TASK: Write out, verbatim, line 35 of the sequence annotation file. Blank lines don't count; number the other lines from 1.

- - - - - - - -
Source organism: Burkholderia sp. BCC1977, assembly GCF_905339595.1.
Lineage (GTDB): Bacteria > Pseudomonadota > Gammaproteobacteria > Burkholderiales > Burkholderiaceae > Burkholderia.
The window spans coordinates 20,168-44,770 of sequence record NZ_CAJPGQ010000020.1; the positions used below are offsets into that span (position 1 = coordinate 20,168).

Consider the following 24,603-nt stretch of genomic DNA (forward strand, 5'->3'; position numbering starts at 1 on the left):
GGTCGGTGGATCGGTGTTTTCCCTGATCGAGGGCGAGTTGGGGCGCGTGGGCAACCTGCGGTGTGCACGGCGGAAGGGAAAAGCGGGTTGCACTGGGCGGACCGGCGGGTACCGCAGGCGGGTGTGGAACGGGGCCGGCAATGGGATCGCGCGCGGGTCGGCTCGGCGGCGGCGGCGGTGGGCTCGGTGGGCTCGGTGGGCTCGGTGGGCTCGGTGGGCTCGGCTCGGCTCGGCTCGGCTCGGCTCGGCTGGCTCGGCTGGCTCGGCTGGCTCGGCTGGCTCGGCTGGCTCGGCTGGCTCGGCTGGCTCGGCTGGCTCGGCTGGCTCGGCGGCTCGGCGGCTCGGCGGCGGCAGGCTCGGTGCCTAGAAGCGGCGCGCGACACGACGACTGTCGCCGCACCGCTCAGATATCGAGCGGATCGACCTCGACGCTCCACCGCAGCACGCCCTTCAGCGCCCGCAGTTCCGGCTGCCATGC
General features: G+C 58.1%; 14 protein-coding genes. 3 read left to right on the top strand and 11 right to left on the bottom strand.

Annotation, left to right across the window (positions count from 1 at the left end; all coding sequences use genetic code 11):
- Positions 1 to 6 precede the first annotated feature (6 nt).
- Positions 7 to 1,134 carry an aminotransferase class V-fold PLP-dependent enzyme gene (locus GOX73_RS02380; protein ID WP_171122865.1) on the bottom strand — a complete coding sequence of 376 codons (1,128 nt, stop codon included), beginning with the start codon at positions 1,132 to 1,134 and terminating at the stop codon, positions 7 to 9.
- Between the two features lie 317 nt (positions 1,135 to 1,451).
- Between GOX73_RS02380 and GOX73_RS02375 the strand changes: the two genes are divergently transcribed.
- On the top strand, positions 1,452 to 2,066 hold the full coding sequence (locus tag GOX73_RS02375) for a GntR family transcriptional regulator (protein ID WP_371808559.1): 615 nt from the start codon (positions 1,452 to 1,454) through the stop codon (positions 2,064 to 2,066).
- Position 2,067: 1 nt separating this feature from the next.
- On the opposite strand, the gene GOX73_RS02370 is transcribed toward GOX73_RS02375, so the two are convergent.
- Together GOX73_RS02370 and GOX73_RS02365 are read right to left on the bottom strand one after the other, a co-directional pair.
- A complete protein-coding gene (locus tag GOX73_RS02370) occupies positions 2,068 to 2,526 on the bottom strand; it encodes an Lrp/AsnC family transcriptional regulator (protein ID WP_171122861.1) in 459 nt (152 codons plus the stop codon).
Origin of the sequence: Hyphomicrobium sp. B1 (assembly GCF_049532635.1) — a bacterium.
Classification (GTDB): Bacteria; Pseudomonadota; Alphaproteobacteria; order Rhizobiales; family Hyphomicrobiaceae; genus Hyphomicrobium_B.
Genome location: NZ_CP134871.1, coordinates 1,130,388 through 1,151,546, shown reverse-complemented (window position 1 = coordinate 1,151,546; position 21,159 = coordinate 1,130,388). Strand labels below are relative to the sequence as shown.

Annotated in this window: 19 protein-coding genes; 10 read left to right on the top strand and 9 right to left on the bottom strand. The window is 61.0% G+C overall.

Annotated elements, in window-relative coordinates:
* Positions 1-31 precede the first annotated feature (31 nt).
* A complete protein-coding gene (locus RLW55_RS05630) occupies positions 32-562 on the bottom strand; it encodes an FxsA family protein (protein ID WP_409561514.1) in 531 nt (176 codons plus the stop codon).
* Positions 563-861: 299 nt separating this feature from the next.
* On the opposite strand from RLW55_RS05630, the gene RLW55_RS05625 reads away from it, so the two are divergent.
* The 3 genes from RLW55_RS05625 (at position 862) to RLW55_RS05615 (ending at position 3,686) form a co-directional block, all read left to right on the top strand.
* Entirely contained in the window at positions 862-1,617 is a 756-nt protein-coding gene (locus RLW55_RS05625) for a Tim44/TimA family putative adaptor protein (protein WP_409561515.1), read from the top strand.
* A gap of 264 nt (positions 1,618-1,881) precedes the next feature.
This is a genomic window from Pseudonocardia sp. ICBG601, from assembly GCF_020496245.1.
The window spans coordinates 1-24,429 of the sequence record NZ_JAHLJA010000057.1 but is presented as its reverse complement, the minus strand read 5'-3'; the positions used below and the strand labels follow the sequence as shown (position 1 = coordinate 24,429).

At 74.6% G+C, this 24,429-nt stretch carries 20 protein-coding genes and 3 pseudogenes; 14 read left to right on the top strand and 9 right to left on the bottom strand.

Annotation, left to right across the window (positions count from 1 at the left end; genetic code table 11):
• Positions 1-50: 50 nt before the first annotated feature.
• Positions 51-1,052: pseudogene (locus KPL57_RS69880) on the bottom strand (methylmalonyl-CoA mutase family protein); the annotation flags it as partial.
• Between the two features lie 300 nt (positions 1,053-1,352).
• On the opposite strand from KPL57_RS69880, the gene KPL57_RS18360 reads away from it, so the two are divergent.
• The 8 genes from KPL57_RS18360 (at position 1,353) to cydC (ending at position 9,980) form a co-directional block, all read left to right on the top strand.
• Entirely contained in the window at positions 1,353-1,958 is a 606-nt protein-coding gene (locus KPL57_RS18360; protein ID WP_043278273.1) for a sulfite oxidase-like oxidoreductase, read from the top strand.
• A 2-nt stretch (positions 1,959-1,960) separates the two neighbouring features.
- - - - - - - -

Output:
• Between the two features lie 300 nt (positions 1,053-1,352).